Use this URL to cite or link to this record in EThOS: http://ethos.bl.uk/OrderDetails.do?uin=uk.bl.ethos.731370
Title: Quantitative and holistic views of crystal dissolution processes
Author: Adobes Vidal, Maria
Awarding Body: University of Warwick
Current Institution: University of Warwick
Date of Award: 2017
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Abstract:
This thesis is concerned with the development and application of novel theoretical and experimental methodologies to study crystal dissolution processes across multiple lengthscales. In particular, it presents a versatile in situ multimicroscopy approach, comprising atomic force microscopy (AFM), scanning ion-conductance microscopy (SICM), and optical microscopy (OM) that is readily combined with finite element method (FEM) simulations. The methodology permits the quantitative 3D visualization of microcrystal morphology during dissolution with well-defined, high mass transport rates, enabling both the measurement of face-dependent dissolution rates and the elucidation of the dissolution mechanism. The approach also allows the determination of interfacial concentrations and concentration gradients, as well as the separation of kinetic and mass transport limiting regimes. The high resolving power and versatility of this new methodology is demonstrated on four different crystalline compounds with very different characteristics. First, the dissolution kinetics of individual faces of single furosemide microcrystals are investigated by OM-SICM and FEM modeling. It is found that the (001) face is strongly influenced by surface kinetics, while the (010) and (101) faces are dominated by mass transport. Dissolution rates are shown to vary greatly between crystals, with a strong dependence on crystal morphology and surface properties. A similar approach is then used to investigate changes in both crystal morphology and surface processes during the dissolution of bicalutamide single crystals, achieving high resolution with in situ AFM. It is shown that dissolution involves roughening and pit formation on all dissolving surfaces, and that this has a strong influence on the overall dissolution rate. FEM simulations determine that mass transport contributions increase as dissolution proceeds due to a continuous increase of the intrinsic dissolution rate constant, promoted by the exposure of high index microfacets. The methodology is further developed to show that kinetic data obtained from OMSICM and AFM, which provide differing measures of kinetic parameters, are in good agreement when the different mass transport regimes of the two experimental configurations are accounted for. The robustness of the methodology is verified via studies of L-cystine crystals, while also providing insights into the dissolution mechanism by visualizing hexagonal spirals descending along screw dislocations. Finally, the ability of the methodology to characterize processes with fast surface kinetics is demonstrated by the study of the proton-promoted dissolution of calcite single crystals. The approach allows the accurate determination of the near-interface concentration of all species during dissolution, as well as the intrinsic dissolution rate constant of the {104} faces, showing that surface kinetics play an important role in the dissolution process. Overall, this methodology provides a significant advance in the analysis and understanding of dissolution processes at a single crystal level, revealing the intrinsic properties of crystal faces and providing a powerful platform from which future studies can be developed.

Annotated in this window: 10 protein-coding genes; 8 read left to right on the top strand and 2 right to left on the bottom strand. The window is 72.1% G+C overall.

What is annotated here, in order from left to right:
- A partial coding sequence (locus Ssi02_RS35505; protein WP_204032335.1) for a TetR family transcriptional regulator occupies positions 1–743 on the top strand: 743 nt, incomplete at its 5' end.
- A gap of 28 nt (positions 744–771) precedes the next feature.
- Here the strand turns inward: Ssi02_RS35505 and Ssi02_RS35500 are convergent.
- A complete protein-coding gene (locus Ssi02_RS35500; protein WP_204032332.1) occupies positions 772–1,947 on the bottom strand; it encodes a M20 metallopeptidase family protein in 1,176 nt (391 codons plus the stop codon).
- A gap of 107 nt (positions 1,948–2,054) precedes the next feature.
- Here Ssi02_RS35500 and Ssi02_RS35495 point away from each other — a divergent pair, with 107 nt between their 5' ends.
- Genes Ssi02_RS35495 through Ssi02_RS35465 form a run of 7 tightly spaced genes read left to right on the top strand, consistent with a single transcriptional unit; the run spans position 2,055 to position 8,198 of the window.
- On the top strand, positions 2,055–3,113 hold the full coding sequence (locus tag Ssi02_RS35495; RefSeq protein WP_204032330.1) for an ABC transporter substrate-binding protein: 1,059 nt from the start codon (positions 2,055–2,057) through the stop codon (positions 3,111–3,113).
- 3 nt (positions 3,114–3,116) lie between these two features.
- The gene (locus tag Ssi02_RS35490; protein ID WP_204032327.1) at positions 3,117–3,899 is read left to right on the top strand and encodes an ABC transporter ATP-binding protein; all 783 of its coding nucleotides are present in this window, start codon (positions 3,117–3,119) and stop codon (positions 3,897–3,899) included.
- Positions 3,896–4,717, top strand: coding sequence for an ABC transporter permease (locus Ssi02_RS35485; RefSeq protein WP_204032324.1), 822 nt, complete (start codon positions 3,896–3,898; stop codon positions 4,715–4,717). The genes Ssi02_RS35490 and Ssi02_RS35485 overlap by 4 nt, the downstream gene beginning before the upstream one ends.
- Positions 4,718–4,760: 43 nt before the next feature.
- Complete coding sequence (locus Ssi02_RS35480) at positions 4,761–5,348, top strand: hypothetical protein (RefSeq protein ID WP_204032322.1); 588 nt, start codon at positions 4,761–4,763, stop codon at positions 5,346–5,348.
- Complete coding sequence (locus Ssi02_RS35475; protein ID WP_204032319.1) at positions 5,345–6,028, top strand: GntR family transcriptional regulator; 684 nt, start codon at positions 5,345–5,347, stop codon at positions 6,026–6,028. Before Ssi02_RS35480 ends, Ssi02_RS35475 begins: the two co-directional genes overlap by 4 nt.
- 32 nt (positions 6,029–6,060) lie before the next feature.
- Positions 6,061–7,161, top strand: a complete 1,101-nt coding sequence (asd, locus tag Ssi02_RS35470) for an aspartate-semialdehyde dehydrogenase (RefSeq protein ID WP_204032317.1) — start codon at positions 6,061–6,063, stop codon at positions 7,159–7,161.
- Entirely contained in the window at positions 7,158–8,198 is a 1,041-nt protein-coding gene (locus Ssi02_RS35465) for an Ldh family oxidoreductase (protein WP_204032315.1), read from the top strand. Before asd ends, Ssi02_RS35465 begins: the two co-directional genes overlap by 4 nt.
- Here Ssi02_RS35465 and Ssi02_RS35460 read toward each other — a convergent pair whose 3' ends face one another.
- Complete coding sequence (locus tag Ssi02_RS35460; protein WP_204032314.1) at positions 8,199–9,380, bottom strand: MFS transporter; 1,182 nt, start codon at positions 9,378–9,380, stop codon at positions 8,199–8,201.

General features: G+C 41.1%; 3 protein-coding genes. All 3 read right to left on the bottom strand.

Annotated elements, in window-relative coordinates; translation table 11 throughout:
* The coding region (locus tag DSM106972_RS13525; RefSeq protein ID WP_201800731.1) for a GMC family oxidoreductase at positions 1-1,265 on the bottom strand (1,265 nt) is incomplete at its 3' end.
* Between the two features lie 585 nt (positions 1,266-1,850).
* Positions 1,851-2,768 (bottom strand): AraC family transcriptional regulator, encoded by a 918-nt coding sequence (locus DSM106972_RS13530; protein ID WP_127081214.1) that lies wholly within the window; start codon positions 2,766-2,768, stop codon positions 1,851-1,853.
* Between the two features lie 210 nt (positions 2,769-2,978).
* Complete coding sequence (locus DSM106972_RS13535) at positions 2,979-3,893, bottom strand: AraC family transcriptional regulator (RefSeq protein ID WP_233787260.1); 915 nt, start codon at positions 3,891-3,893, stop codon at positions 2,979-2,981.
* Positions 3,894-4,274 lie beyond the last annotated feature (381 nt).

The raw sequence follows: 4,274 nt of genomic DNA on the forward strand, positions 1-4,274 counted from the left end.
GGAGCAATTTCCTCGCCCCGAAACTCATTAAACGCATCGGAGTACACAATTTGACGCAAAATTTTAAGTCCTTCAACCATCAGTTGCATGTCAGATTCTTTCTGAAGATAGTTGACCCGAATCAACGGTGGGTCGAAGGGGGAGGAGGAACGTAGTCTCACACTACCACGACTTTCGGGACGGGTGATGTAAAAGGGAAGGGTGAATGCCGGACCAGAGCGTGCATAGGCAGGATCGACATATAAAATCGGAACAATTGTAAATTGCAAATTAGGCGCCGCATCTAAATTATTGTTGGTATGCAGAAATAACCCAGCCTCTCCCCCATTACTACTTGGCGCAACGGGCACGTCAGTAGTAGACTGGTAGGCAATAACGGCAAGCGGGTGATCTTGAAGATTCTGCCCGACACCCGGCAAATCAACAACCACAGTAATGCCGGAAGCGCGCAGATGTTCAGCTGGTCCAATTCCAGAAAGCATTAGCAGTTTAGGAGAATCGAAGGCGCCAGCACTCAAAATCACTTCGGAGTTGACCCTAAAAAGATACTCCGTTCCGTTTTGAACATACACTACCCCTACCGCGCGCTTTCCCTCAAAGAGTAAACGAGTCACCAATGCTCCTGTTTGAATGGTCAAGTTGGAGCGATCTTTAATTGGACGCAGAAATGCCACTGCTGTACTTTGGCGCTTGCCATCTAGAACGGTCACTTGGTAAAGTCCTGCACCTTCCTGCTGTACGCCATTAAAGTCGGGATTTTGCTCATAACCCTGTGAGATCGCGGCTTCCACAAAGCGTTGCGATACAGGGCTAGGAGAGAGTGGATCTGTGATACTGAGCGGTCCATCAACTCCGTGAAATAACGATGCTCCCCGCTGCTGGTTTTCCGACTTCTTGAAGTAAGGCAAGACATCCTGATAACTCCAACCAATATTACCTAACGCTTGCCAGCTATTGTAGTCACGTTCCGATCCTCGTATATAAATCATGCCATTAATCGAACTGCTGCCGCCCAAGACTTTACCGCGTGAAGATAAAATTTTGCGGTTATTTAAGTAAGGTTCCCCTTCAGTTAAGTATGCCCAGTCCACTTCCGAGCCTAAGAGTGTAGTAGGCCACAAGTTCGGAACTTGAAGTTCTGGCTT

Supervisor: Not available Sponsor: Not available
Qualification Name: Thesis (Ph.D.) Qualification Level: Doctoral
EThOS ID: uk.bl.ethos.731370  DOI: Not available
Keywords: QD Chemistry
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